9 Storytelling Blunders That Make You Look like an Amateur

image of Riker facepalming

Image from Dark Uncle

 

You may be a grammatical black belt, leaping big vocabulary words in a single bound. But take care: you could still be making elementary mistakes that’ll leave your readers cringing, eye-rolling, and yes, even face-palming.

How to Fix Your Sagging Plot

Does your story sag in the middle? Do you feel like you’re plowing through boring scenes just to get to the cool ones? Is your protagonist wandering around aimlessly, looking for the climax?

It’s not enough to have all the major events written down in a neat little list – what you need is structure.

Your plot is useless without this

Image by Francisco Osorio

Image by Francisco Osorio

A hundred strangers cling to one another as their runaway train thunders toward a dead end.

Across town, the only woman you’ve ever loved is strapped to a time bomb.

Save her, keep your heart from breaking. But a thousand other hearts get broken instead.

How to kill your hero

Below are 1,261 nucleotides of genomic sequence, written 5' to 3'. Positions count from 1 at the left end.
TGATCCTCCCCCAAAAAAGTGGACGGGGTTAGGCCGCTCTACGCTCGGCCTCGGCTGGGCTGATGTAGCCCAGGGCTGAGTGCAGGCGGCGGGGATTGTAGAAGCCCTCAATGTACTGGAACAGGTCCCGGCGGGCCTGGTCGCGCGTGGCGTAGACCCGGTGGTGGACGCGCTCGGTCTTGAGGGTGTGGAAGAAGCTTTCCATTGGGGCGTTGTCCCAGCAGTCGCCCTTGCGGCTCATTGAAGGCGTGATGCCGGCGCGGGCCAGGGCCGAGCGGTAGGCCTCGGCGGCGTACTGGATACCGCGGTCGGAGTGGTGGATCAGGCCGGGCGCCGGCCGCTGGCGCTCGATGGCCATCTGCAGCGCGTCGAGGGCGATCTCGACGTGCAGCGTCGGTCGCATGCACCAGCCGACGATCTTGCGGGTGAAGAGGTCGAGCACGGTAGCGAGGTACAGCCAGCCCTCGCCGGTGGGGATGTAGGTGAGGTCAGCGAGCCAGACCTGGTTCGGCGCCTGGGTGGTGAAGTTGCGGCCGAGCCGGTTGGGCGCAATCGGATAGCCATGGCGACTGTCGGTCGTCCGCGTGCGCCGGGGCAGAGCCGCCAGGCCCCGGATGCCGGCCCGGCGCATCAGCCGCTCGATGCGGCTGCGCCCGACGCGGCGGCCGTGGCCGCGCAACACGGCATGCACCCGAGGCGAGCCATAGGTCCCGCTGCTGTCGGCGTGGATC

SPOILER ALERT: The following includes spoilers for City ofAngels(Sparks), Message in a Bottle (Sparks), A Tale of Two Cities (Dickens), The Brothers Bloom (movie), and Stranger Than Fiction (movie).



I’ve blogged about sadism, I’ve blogged about happy vs. sad endings, but this recent InMon piece from LoveTheBadGuy made me want to hit on a more specific topic:

How to write plot

“I have a great book idea, but I have no plot.”

I hear this pretty frequently. Most new writers seem to think that plot lines are supposed to spring into their heads fully formed. Then they feel deficient when they come up dry. But plotlines rarely appear out of the blue – and never fully formed. More often an idea is nothing but a world, a character, a single scene, or a mere image. We must take these fragments and grow them into stories.